Archive | August, 2015

What You Really Need is a Sense of Humor

30 Aug

The heck with fearlessness! Forget optimism. Without a sense of humor you will never make it as a foreigner living in Mexico. 

With permission from my friend Carla who does Facebook stand-up.

“My bottle of over-the-counter drugs contained pills in two different colors.
*Scenario one – Darn, we’re out of transparent gel caps. I’ll just use those brown ones until the new boxes come in.
*Scenario two – Hey, this bottle is only three/quarters full. That won’t do. Let’s see, there are some extras over here. Antibiotics? Ok can’t hurt, I’ll use them.

Two months later, I think it was scenario one”

Hahaha. Seriously this could happen to you!

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As I see it, my choices are:

Leave

Live here and be miserable and complain incessantly, or

Get a sense of humor.

I choose the latter although many folks choose door number two and of course some people leave.

Laugh at death!

This week I went to retrieve the final approval to build LIsa’s mother’s house. A mistake on the part of our former builder, plus a regime change in the government agency equalled additional time and more $$$. We had received notice that the paperwork was ready so off I went to SEMARNAT, the agency that regulates waterfront construction.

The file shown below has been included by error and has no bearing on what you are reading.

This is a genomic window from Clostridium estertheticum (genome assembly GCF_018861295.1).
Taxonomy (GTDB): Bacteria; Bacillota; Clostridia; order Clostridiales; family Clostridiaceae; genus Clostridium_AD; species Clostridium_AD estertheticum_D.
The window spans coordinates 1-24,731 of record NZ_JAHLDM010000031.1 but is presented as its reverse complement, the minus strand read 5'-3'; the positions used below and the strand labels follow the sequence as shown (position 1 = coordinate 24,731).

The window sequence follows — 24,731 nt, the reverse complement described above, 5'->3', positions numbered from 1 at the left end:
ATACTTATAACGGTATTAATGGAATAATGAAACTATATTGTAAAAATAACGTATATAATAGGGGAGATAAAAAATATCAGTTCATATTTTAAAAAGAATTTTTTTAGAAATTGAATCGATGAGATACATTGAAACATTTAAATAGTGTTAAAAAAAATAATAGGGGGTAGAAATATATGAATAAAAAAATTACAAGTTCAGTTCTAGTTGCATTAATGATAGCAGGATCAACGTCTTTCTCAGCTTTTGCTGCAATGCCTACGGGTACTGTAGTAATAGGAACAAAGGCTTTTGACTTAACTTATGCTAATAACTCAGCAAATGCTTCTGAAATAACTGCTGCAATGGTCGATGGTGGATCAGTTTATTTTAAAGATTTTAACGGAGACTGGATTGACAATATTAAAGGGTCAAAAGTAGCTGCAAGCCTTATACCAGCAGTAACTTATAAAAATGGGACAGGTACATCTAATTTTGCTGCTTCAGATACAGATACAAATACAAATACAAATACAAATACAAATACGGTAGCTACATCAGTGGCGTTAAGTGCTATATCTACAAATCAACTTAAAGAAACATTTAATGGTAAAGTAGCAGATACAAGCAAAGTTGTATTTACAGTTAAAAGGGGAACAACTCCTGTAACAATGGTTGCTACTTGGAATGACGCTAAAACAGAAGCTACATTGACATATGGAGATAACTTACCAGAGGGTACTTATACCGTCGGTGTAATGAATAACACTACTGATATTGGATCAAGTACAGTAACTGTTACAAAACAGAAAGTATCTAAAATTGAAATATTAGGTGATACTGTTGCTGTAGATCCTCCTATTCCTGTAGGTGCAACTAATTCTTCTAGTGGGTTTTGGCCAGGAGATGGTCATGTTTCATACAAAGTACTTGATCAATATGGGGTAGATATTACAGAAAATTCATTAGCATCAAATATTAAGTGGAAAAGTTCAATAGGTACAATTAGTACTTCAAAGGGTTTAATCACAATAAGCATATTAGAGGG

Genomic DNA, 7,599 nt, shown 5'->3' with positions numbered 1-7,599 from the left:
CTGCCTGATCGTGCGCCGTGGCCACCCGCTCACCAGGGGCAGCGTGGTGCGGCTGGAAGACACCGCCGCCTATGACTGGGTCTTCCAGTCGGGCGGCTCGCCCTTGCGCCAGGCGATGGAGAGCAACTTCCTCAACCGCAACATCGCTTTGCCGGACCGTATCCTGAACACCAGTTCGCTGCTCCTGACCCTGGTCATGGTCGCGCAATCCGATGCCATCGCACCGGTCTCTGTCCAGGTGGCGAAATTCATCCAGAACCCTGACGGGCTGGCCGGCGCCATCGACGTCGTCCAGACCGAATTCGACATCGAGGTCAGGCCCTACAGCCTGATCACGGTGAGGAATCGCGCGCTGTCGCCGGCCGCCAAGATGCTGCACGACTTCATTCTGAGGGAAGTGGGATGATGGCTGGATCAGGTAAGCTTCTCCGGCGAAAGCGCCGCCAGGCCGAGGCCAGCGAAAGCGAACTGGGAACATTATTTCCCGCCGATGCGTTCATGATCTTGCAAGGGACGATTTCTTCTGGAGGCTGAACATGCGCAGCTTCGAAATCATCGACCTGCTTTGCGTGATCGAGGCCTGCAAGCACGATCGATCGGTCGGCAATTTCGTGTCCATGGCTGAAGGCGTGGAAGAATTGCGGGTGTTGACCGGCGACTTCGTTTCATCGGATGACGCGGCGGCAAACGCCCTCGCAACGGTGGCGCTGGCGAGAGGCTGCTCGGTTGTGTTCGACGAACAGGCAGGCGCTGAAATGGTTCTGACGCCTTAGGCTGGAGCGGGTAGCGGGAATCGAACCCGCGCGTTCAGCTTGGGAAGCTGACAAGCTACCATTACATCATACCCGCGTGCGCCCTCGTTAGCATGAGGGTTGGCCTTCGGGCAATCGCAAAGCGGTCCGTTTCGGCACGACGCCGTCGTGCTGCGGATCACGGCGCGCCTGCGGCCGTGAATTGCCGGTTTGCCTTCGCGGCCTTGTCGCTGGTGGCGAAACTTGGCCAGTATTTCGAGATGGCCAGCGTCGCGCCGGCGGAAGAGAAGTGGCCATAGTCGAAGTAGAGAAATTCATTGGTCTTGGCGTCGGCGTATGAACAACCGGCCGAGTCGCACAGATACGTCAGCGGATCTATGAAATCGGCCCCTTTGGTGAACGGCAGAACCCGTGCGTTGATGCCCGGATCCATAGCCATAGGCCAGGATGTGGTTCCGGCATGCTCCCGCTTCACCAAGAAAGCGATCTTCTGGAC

Sitting behind her computer, the officer began typing. She stared at the screen intently, typed a little more and stared some more. I waited, and waited, took some deep breaths, and stayed calm. Gringos are notorious for being impatient. Finally I asked in my friendliest voice if there was a problem? She shrugged her shoulders and declared the network “slow”. It does no good to be frustrated with the lack of communication. “In a minute” could mean a half hour (if you’re lucky).

Mañana doesn’t mean tomorrow. It means just not today.

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As the move-in date comes and goes for our new home, we keep busy and know the universe has its own timeline. Our house is full of workers laying tile, painting the floor, building a stone entry, sanding concrete counters, installing appliances, lights, ceiling fans and more. Our bulldog project manager David meets tomorrow with the key players needed to get electricity installed!! The meeting took four months to arrange. Send prayers.

Tile placement for the stairway to heaven.

Tile placement for the stairway to heaven.

This is a pivotal week. The push is on to finish the interior so that we can begin moving. In the meantime, no taking ourselves too seriously. If it’s not fun, it’s not worth doing. DOS TORTAS
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Life Is Hard – It’s Harder If You’re Stupid

23 Aug

August 2013 we left Austin, Texas for retirement in Mexico. After more than a year of research and planning, visiting and asking questions, we thought we knew something of what we were getting into. Jajaja – that’s laughing in Spanish.

Two years later we are still not living in our own home. Dismantling our expectations has been a daily practice. We are however within spitting distance of completing construction, but my patience is wearing thin. Lisa on the other hand is calm, cool and collected. A real role reversal for us! She is keeping me sane, saner? sanish? Here is a house progress report.